According to the Center for Disease Control and Prevention (CDC), a recent national survey found that 1 in 10 teens reported being purposely hit or physically hurt by a boyfriend or girlfriend at least once in the 12 months prior to the survey.
Victims of teen dating violence have an increased likelihood of being depressed and doing poorly in school. They also are more likely to engage in destructive behaviors like using drugs and alcohol, have eating disorders, and have suicidal thoughts and attempts.
To help spread awareness and share solutions for this growing issue, February is now known as Teen Dating Violence Awareness Month to educate teens, parents and educators about the signs and effects of teen dating violence and tactics for its prevention.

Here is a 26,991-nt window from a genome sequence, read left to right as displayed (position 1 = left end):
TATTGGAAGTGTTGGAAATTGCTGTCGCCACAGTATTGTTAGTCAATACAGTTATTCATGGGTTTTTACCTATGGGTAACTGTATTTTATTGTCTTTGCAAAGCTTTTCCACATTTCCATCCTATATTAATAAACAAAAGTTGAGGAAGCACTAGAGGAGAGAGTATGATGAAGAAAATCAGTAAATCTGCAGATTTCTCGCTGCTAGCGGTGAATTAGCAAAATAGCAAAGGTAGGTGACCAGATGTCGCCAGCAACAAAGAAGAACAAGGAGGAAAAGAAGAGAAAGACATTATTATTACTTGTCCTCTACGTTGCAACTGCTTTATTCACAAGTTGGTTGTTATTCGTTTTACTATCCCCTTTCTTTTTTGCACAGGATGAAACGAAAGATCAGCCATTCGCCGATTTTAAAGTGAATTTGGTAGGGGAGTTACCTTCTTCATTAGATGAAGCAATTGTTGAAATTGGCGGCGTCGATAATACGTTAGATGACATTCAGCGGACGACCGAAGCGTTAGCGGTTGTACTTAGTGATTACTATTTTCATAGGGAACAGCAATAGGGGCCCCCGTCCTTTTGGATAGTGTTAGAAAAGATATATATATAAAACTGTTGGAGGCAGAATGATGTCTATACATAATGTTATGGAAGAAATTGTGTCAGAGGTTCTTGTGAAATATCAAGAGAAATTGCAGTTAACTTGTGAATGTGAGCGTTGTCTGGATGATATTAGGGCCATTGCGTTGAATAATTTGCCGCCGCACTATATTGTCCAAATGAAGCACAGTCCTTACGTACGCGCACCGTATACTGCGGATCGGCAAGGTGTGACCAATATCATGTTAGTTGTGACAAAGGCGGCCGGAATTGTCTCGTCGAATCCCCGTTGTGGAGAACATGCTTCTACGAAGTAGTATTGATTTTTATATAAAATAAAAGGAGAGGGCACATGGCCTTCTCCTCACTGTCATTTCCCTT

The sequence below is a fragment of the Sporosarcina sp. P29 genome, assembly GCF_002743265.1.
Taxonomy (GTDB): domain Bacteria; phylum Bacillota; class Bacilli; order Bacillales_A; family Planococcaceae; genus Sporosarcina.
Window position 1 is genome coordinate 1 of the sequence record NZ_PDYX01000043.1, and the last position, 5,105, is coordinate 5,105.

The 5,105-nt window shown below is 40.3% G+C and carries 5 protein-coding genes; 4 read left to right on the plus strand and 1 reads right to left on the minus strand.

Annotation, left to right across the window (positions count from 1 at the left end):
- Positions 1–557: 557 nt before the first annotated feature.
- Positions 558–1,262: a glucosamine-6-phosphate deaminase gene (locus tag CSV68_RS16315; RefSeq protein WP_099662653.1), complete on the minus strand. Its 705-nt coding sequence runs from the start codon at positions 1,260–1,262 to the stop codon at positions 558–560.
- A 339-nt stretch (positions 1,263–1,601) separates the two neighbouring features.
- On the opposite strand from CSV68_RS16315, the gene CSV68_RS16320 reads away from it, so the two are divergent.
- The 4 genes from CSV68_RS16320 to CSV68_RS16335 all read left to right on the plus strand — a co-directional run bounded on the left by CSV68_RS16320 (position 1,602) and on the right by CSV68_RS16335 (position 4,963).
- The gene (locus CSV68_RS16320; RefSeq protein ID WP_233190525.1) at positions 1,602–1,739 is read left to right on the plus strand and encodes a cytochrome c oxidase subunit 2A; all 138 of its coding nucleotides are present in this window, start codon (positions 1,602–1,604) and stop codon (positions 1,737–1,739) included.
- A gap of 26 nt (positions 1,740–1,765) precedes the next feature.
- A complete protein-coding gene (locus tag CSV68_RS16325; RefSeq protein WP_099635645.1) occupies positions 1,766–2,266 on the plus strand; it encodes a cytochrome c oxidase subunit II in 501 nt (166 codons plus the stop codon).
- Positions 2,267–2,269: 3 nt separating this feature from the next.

A Teen Dating Violence plan should be part of a school safety program. This will inform educators and students about signs of and actions to be taken if one suspects a student is a victim, imperative since victims may see or have to interact with their perpetrator daily. When educators and students become aware of the signs, they will be better prepared to intervene and help create an environment where students feel safe. Read the following articles for tools to help curb teen dating violence.